Star Wars: Episode
June 10, 1999
I am inclinded to agree with your comments about the old Lucas vs. the new Lucas.
Consider a little-known detail about Return of the Jedi: the movie originally called for a different ending. The original ending diverges from the revised version right after Lando launches his missiles at the Death Star reactor and then hauls ass just ahead of the massive fireball. The original script (from memory, but it's probably about 80% accurate) runs as follows...
Lando: I don't think we're going to make it.
Wedge: You'll make it, Gold Leader, just follow me.
Lando: I told Han I'd bring her back without a scratch. I hope that old pirate forgives me.
The Millenium Falcon goes whizzing out of the Death Star, the Death Star explodes, and the Falcon is destroyed with it. Back on Endor, Han looks up, striken, as he feels a part of his heart wrenched away (I don't know for sure about that last bit).
Instead, Lucas decided to go with the happier ending, where the Falcon makes it out fine and cruises away gloriously, complete with a little gleam on its hull.
My understanding, from a couple sources, is that the original ending was actually filmed, but they decided to redo it. I can't give you 100% confirmation on this, though.
On a side note, I've also heard from a couple sources that Harrison Ford got into a number of disagreements with George Lucas because Ford firmly believed that Han Solo should have died at the end of Jedi.
My personal opinion is that Solo should have been flying on the Falcon and he should have been blown up with the Death Star (and the whole sister thing should have been dropped to clear the way for Luke and Leia, but this isn't important). Han was basically the selfish mercenary type who gets caught up in the whole right vs. wrong struggle when he doesn't really want to get involved. This is all prevalent in the first two movies, but basically lost in the third. If they had kept that up, then Han ending up sacrificing himself for the rebellion would have been the ultimate irony and his ultimate redemption. After all, redemption is what Return of the Jedi, is about, no?
On the whole, though, I like Han, and deep inside I'm glad he didn't die. Luke is a whining brat.
Marco (Baltimore, MD)
Thank you! I didn't know that about The Return of the Jedi, but if true, it is an example of exactly what I'm talking about in my commentary. Sometime during the making of The Return of the Jedi, George Lucas changed. Being commercially successful, being politically correct, and appealing to children more than adults (rather than both equally) seemed to take precedence over creating a cohesive movie with artistic integrity. The Ewoks are of course the most obvious example of the changed Lucas. It's unfortunate.... I like your idea for a better ending to The Return of the Jedi.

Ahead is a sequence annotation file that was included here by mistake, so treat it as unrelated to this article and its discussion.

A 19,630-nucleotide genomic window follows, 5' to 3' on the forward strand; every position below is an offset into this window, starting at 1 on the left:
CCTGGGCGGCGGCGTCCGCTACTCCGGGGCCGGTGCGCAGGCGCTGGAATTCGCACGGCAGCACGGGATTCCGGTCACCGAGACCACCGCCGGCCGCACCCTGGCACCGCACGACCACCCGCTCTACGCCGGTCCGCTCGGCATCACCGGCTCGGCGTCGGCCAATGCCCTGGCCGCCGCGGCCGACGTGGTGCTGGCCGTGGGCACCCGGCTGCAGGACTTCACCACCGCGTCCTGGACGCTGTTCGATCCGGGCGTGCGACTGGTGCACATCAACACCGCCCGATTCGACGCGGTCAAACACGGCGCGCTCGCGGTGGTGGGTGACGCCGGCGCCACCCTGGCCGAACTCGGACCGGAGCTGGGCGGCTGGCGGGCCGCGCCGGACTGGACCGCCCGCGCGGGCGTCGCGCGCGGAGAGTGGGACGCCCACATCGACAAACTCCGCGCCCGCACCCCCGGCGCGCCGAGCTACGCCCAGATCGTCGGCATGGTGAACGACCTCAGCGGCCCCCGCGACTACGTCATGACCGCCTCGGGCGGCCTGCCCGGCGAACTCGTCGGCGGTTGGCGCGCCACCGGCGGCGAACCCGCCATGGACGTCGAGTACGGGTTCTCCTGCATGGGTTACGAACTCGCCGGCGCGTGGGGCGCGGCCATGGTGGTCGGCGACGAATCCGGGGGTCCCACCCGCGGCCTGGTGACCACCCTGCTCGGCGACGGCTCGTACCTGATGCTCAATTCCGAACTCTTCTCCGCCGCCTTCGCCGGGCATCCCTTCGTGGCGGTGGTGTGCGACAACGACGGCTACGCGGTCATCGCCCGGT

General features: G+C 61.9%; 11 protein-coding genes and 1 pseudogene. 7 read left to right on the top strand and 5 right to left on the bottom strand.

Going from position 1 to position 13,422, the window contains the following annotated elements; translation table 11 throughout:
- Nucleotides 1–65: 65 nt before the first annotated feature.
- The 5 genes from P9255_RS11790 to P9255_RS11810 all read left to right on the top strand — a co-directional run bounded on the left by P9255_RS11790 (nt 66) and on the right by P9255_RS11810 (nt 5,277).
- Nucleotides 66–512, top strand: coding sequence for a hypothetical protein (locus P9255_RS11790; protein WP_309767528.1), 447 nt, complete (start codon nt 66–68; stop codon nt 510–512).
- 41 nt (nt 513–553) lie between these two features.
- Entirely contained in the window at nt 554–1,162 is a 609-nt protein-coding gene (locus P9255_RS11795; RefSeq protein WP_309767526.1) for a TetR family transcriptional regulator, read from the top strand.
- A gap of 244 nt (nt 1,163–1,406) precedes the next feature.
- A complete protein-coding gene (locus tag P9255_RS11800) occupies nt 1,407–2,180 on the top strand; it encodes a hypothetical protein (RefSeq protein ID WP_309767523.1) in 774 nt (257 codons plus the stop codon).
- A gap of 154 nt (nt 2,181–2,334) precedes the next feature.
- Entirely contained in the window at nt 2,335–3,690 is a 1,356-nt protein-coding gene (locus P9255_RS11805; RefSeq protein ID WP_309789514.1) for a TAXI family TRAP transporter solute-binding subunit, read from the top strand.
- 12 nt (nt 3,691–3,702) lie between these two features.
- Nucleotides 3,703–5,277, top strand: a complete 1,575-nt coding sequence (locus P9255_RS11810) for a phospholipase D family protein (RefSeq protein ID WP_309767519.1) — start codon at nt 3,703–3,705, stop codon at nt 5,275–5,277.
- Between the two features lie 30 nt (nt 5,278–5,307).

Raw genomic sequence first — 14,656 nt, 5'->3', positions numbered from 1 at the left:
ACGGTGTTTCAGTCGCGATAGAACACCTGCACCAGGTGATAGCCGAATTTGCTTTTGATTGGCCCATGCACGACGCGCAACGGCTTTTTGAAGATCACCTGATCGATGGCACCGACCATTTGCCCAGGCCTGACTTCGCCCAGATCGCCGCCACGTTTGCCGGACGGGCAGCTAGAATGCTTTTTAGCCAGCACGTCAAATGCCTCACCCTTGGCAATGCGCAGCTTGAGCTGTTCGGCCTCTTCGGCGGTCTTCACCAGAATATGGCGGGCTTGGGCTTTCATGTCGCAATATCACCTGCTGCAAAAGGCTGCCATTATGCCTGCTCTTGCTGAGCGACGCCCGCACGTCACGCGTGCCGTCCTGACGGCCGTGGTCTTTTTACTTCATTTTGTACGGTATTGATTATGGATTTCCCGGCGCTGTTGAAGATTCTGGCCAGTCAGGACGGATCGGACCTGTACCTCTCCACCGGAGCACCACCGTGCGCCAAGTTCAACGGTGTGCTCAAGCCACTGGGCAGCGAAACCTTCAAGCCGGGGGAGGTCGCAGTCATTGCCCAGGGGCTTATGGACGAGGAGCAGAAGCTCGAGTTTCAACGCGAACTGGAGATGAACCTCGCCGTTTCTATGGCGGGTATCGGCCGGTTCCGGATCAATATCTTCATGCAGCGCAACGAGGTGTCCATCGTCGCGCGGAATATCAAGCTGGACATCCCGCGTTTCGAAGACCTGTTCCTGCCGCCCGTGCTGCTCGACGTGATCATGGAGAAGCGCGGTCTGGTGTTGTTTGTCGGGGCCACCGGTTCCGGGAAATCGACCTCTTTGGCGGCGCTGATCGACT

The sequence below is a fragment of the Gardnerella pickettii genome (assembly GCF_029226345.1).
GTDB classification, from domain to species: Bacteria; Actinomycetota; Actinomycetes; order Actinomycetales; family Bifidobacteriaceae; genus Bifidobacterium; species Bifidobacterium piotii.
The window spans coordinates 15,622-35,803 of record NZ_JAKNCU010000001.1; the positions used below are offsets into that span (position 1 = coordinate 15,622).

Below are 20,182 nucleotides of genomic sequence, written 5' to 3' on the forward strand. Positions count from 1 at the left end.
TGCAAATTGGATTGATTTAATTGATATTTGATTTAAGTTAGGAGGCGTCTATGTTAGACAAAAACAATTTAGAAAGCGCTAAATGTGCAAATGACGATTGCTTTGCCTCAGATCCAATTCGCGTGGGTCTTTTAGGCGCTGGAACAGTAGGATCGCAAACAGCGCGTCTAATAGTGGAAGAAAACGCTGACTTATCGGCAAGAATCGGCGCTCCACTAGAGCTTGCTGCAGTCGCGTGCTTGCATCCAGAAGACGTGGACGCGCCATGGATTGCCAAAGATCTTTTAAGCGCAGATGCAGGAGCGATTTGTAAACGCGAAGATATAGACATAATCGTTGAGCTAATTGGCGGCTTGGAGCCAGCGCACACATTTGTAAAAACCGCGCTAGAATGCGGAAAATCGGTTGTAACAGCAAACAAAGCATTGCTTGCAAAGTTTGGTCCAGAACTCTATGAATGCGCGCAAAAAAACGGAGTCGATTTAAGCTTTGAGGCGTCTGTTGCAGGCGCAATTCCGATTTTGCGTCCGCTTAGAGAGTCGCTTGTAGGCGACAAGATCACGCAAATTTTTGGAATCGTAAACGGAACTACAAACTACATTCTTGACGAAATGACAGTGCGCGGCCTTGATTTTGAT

June 13, 1999
Hi, Carlo! Great commentary! I was unaware of the information sent to you by Marco regarding the changes made to the end of Jedi. In retrospect, it doesn't surprise me a bit. I'd like to add this little note that many have now forgotten. The original title of Episode VI was REVENGE of the Jedi. It was changed shortly before the release (one-sheets and press materials had already been printed with the original title), because Lucas felt that it was inappropriate for the spiritually superior Jedi to seek "revenge." He thought that would send a bad message to kids. It certainly fits neatly with the other ways that Lucas seems to have bowed to calculation in his staging of every film that came after Empire Strikes Back. Rather than follow his natural instincts for drama and storytelling, he has transformed into a guy whose awareness of his position of influence over masses of young men drives him to gut his own work in service to the (supposedly) nobler cause of feeding them what he thinks they need. Yuck. Nobody over the age of two needs pablum. It may have nutritional value, but it's bland and boring to consume...just like The Phantom Menace.
Thanks for commenting! Return of the Jedi vs. Revenge of the Jedi.... it's amazing what a difference a syllable makes. I suppose that change by itself isn't a big deal, but when you add it to everything else, it helps support the theory that sometime during the making of Jedi, Lucas the Producer became more important than Lucas the Artist. I am fairly pessimistic about Lucas the Producer's ability to do justice to the story of how Anakin turns to the Dark SideI expect that he won't, but I fervently hope that I am wrong.
Note: Spunkee is a regular contributor to AboutFilm.Com.
June 11, 1999